The First Defeat
Churchill spent the summer of 1899 in his first parliamentary election campaign, attempting, unsuccessfully, to persuade Pamela Plowden to join him. He wrote to her describing the campaign:
“I shall never forget the succession of great halls packed with excited people until there was not room for one single person more – speech after speech, meeting after meeting – three even four in one night – intermittent flashes of Heat & Light & enthusiasm – with cold air and the rattle of a carriage in between: a great experience. And I improve every time – I have hardly repeated myself at all. And at each meeting I am conscious of growing powers and facilities of speech, and it is in this that I shall find my consolation should the result be, as is probably, unfortunate.”
Churchill’s prediction was accurate. He and his running mate, the trade union leader Mowdsley, lost the two Tory seats to the Liberals in the July 6th election. The results were close, however, and The Manchester Courier reported that Churchill “might have been defeated but he was conscious that in this fight he had not been disgraced.” Balfour agreed, writing Churchill, “this small reversal will have no permanent ill effect upon your political fortunes.”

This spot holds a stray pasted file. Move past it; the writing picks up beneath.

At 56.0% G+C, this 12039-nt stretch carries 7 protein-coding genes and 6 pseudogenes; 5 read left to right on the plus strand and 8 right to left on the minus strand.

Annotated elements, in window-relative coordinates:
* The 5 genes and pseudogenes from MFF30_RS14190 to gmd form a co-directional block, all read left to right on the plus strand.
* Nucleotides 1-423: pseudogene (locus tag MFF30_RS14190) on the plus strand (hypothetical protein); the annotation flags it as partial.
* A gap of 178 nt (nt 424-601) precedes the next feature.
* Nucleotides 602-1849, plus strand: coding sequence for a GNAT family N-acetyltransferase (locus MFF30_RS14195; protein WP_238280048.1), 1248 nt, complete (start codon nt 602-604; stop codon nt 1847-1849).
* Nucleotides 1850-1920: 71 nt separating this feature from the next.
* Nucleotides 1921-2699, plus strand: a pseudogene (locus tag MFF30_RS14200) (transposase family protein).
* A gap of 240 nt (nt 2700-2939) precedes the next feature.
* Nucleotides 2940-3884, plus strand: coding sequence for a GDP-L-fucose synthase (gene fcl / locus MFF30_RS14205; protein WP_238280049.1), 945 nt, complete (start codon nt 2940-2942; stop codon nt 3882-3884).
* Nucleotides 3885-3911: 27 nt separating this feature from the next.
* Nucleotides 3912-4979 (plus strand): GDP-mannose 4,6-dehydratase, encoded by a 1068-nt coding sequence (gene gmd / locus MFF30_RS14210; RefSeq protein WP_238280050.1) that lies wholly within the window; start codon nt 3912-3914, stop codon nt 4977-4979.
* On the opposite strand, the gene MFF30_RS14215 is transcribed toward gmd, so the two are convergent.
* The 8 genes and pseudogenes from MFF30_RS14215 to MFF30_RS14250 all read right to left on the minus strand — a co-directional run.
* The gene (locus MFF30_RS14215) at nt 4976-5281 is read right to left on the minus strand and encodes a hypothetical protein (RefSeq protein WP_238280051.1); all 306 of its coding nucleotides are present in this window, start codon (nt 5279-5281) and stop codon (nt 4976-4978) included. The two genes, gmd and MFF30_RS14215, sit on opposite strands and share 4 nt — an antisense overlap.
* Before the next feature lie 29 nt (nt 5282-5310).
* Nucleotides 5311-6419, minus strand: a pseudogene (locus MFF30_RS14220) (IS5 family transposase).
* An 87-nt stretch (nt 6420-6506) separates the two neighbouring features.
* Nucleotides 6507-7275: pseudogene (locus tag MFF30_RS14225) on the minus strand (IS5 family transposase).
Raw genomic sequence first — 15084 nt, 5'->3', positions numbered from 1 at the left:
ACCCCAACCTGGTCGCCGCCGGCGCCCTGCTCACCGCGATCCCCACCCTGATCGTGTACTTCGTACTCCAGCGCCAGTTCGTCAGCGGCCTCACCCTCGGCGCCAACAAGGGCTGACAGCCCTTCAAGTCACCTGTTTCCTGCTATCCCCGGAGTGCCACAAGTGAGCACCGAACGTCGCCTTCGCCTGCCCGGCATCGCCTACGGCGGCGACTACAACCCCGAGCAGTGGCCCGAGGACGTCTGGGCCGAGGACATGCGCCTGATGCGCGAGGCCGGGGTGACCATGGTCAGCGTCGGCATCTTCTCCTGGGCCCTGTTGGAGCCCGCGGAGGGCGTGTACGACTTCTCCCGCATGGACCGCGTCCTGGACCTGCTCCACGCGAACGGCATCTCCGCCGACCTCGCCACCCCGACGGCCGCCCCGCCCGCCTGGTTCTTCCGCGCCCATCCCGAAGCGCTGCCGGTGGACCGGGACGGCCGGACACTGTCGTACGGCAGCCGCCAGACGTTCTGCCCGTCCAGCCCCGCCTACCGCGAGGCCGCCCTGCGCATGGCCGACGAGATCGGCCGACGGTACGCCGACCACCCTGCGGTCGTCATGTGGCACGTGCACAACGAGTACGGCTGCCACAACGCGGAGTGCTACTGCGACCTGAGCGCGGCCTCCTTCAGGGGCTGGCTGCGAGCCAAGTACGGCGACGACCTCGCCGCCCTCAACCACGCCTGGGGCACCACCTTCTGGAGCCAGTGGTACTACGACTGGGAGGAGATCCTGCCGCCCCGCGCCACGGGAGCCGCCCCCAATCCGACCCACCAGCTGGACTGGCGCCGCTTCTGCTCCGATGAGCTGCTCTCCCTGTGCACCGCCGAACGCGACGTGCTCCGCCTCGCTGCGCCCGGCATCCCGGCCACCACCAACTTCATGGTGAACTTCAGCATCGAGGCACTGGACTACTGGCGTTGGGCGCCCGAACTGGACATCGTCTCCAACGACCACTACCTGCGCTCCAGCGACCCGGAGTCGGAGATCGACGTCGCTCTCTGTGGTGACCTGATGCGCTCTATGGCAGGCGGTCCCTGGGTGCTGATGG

Churchill soon turned his attention to South Africa. In a speech to the Conservative Association at Blenheim Park in Woodstock on 17 August 1899, he said: “The trouble in the Transvaal is a very serious question, and the situation in South Africa has now reached an acute stage. It is not likely that the present condition of things can go on indefinitely without war breaking out, and I am no so sure that is such a very terrible prospect or one that we tremble at….England is a very great Power and the Boers are a miserably small people, and I ask how long is the peace of the country and the Empire going to be disturbed by a party of filibustering Boers.”
Negotiations between the British and the Boers over the Boer refusal to grant voting rights to the largely British immigrants (“Uitlanders”) who had come to South Africa during the gold rush of the late nineteen century broke down in early September. In September Churchill received an offer from The Daily Mail to serve as its war correspondent in South Africa, and used that offer as leverage to secure a more rewarding position from The Morning Post, which agreed to pay all of his expenses and £250 a month. Churchill promptly set about fortifying himself for the journey.